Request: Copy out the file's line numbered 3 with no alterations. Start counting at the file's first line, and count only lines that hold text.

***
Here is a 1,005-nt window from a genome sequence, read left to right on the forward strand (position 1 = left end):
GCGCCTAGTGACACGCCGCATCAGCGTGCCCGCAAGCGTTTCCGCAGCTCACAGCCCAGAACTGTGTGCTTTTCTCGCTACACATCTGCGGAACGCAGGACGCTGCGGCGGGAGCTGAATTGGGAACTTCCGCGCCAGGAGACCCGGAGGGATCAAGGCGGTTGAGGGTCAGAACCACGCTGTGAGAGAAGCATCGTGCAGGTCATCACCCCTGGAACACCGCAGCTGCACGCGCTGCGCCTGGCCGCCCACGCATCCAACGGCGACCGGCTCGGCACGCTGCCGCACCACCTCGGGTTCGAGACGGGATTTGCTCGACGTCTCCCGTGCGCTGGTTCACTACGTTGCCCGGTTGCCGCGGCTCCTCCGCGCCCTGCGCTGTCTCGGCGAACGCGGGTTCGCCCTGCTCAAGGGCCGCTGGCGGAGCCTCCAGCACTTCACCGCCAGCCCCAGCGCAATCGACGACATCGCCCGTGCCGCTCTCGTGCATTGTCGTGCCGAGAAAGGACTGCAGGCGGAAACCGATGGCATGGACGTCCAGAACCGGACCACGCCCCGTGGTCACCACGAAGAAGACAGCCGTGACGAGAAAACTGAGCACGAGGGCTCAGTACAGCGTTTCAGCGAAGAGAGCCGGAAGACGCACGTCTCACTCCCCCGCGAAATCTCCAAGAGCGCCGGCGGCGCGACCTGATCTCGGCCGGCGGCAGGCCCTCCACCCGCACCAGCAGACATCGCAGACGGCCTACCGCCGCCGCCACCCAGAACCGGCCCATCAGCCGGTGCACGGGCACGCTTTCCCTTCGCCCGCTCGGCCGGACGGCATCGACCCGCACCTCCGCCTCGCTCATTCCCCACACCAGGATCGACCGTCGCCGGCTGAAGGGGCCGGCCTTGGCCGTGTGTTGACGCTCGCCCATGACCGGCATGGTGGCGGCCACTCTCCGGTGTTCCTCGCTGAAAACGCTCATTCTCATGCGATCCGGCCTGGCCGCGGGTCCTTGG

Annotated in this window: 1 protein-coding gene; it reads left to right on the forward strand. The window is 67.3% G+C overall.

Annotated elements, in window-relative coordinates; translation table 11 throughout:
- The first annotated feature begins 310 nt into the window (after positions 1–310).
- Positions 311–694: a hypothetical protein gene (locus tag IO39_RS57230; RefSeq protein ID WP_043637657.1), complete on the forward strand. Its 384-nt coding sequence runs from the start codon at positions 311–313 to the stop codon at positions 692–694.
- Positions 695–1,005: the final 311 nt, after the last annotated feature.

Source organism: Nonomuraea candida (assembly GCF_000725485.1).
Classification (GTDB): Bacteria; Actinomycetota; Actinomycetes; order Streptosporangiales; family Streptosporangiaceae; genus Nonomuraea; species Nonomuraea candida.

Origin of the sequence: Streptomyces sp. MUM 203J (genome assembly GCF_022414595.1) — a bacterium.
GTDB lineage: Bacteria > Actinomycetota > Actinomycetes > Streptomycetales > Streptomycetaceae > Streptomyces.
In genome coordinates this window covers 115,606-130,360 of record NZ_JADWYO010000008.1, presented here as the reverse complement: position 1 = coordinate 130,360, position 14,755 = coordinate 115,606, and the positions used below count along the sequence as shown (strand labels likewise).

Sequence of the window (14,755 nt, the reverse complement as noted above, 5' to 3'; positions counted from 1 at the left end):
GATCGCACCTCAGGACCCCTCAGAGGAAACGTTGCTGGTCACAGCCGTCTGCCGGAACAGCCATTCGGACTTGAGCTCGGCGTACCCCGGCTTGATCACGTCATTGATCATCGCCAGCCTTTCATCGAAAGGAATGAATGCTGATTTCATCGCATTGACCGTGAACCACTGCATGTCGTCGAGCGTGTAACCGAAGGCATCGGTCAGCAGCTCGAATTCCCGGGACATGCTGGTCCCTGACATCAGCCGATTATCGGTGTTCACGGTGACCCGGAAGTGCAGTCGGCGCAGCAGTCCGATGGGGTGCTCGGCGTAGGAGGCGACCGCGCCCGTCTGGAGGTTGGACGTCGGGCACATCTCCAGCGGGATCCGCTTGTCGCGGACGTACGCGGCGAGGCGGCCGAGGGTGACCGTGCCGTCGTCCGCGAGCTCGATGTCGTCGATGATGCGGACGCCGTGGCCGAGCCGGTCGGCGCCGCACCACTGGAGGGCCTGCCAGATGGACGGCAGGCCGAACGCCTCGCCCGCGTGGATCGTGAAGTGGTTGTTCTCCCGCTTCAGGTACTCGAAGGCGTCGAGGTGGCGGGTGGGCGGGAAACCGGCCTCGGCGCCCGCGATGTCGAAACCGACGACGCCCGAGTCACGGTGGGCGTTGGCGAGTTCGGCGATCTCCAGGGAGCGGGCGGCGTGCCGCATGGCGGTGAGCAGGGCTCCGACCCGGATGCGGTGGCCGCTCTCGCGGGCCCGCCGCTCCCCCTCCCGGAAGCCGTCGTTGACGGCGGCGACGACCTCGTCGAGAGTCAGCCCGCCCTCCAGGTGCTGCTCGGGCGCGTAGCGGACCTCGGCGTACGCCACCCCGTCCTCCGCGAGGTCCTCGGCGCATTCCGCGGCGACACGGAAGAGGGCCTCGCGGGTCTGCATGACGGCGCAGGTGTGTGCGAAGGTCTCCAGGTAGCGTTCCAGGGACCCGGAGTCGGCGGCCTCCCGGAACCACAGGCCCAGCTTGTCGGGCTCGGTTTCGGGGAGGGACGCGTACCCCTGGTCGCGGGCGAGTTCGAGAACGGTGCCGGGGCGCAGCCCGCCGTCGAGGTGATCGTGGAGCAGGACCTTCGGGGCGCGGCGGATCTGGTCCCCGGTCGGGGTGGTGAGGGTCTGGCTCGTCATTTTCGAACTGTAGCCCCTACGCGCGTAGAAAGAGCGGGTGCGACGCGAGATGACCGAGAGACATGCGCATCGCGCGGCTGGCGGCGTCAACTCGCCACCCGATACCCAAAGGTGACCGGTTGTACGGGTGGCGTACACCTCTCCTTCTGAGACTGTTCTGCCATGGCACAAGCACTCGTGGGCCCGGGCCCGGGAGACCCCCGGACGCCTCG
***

Annotated in this window: 1 protein-coding gene; it reads left to right on the forward strand. The window is 67.3% G+C overall.